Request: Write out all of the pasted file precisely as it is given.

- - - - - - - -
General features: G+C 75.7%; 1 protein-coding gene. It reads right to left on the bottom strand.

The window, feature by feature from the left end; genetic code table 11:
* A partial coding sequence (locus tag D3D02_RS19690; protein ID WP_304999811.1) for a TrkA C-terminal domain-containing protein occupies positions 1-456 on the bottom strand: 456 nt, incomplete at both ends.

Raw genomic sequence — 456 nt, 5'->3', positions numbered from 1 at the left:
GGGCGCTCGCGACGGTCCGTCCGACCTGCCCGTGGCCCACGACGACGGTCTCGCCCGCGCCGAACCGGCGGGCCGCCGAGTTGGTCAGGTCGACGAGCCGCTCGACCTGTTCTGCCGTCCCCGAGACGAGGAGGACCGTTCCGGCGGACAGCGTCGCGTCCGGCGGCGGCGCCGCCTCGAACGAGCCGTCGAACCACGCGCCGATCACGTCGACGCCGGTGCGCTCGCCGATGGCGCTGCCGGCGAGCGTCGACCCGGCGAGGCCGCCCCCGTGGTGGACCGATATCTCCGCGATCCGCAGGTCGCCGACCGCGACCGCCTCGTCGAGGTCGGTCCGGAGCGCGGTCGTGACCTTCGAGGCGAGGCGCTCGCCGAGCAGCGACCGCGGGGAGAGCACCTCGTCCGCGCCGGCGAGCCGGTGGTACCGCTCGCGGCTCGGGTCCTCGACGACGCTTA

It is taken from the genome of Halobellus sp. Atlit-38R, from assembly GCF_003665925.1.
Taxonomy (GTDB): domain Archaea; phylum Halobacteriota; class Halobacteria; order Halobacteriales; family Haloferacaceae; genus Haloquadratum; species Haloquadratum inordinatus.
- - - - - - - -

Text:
General features: G+C 75.7%; 1 protein-coding gene. It reads right to left on the bottom strand.

The window, feature by feature from the left end; genetic code table 11:
* A partial coding sequence (locus tag D3D02_RS19690; protein ID WP_304999811.1) for a TrkA C-terminal domain-containing protein occupies positions 1-456 on the bottom strand: 456 nt, incomplete at both ends.

Raw genomic sequence — 456 nt, 5'->3', positions numbered from 1 at the left:
GGGCGCTCGCGACGGTCCGTCCGACCTGCCCGTGGCCCACGACGACGGTCTCGCCCGCGCCGAACCGGCGGGCCGCCGAGTTGGTCAGGTCGACGAGCCGCTCGACCTGTTCTGCCGTCCCCGAGACGAGGAGGACCGTTCCGGCGGACAGCGTCGCGTCCGGCGGCGGCGCCGCCTCGAACGAGCCGTCGAACCACGCGCCGATCACGTCGACGCCGGTGCGCTCGCCGATGGCGCTGCCGGCGAGCGTCGACCCGGCGAGGCCGCCCCCGTGGTGGACCGATATCTCCGCGATCCGCAGGTCGCCGACCGCGACCGCCTCGTCGAGGTCGGTCCGGAGCGCGGTCGTGACCTTCGAGGCGAGGCGCTCGCCGAGCAGCGACCGCGGGGAGAGCACCTCGTCCGCGCCGGCGAGCCGGTGGTACCGCTCGCGGCTCGGGTCCTCGACGACGCTTA

It is taken from the genome of Halobellus sp. Atlit-38R, from assembly GCF_003665925.1.
Taxonomy (GTDB): domain Archaea; phylum Halobacteriota; class Halobacteria; order Halobacteriales; family Haloferacaceae; genus Haloquadratum; species Haloquadratum inordinatus.